We don’t need a moral watchdog

With the recent news of Pakistan banning the romantic chat rooms in the country, we are disappointed and think it is a human rights violation.


I was quite disappointed today when I read the news of Pakistan having banned romantic chat room services on mobile phones. In a country where the use of Facebook was barred for two weeks over blasphemy, access to Youtube has been blocked for a year over a low-budget American film which was deemed against Islam and hundreds of online links have been restricted, one is left to wonder if this unwanted moral policing is yet another step towards enforcing censorship, which has been growing sporadically. Going by how the youngsters, media (read Dawn, the country’s oldest newspaper) and independent think-tanks have voiced their opinions against the ban, calling it a violation of human rights, and on the other hand, the parents supporting it, calling it a necessity, the country seems to be divided. While we sit here, in our somewhat democratic country, think relatively and thank god for small mercies and freedom that we have been blessed with, we ask a few people what they think about the ban and how important it is for the government to not try to become an uncalled for moral watchdog.

“This is not the first time that I am reading such a news about Pakistan infringing on its people’s privacy. I can’t even imagine how people must be living in such a dictatorial setup where the government is interested in knowing what I do with my mobile phone. It is franky nobody’s business. I won’t even allow my parents to say anything to me about whom I am chatting with. It is completely my call and nobody has the right to intrude my personal space.” – Radhi Choudury, software engineer.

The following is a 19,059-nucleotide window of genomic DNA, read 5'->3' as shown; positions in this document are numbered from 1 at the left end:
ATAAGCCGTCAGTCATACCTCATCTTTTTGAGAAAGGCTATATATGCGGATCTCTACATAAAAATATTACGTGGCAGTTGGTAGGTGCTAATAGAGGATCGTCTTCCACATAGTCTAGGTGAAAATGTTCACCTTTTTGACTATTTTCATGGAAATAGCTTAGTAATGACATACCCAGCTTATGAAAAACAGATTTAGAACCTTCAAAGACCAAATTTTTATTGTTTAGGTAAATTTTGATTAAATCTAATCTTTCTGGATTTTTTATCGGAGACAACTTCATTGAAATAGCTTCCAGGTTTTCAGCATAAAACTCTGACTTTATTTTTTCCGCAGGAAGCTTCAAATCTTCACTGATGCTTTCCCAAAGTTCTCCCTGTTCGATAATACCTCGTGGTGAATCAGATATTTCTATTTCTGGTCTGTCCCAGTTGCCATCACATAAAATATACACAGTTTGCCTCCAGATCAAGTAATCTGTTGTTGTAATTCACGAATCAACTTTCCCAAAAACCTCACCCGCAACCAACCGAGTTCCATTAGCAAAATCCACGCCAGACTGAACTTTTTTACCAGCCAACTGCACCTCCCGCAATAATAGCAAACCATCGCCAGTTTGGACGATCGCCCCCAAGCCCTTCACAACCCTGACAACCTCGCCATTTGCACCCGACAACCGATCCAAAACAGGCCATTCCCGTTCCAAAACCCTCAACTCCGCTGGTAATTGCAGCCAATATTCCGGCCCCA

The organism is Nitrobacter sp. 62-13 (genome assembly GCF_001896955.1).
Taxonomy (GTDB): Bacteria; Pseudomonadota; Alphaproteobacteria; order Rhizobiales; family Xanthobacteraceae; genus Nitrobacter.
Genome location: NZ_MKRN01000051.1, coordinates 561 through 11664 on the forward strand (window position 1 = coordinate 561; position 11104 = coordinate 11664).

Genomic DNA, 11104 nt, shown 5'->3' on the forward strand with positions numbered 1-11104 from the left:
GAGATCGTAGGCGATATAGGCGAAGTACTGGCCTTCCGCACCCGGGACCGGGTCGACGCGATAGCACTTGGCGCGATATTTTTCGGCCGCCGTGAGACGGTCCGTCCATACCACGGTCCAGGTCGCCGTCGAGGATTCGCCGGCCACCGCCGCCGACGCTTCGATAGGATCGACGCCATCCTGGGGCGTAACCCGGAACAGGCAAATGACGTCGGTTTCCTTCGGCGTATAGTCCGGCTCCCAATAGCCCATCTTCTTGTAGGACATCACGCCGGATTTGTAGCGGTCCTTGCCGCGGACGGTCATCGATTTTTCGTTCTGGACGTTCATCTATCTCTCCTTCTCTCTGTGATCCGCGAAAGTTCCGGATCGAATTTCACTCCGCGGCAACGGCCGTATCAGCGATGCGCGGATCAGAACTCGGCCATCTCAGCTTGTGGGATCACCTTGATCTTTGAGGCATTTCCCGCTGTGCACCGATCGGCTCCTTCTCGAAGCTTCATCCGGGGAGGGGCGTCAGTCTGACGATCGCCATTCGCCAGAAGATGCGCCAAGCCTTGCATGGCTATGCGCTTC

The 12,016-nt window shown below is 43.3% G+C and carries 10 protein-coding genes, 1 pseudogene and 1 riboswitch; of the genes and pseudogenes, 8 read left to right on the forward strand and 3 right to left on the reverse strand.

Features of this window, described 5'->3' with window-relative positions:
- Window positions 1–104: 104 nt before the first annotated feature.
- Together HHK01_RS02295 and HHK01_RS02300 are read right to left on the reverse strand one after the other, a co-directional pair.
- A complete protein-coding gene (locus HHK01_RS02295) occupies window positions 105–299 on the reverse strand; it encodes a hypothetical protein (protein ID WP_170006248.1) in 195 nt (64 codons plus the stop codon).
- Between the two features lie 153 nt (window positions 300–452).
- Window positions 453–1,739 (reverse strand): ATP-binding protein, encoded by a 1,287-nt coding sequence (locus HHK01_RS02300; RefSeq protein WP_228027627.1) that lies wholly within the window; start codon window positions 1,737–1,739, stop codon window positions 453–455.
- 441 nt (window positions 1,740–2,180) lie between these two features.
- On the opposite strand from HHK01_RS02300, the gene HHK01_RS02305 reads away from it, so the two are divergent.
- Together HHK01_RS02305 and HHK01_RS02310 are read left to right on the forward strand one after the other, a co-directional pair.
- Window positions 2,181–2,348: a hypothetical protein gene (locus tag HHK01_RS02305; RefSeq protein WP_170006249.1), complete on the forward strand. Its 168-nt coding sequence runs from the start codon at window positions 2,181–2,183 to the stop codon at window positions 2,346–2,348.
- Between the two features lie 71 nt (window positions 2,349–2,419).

“It is extremely disappointing, to say the least, that Pakistan is following China’s way in curbing individual expression and civil liberties. When it comes to restricting on a social domain, it is important to realise that the social media is an indespensible part of the social fabric, especially in a democratic setup, which brings us together culturally and communally as a nation. Such kind of moral policing in this milleluem is completely unjustified. The government should also think that it draws a big representation from the youth and should reconsider its steps on the same. It should make every effort to move towards an era of inclusivity and participation whithin the youth of the subcontinent.” – Anirban Dasgupta, social media professional and influencer.

“They’ve read your emails. They’ve listened to your phone calls. They’ve curbed you from speaking out. Now they won’t let you have a love life. Can you feel the chains tightening? Can you hear them? They are coming for you.What is the ultimate agenda of moral policing? More often than not, these are ploys to exercise control over the lives of hundreds of thousands of youngsters. Look deep enough, and you’ll discover that in the end, there’s just one thing being suppressed – free thought. And without free thought, there is no free society.” – Ayush Mishra, media professional.


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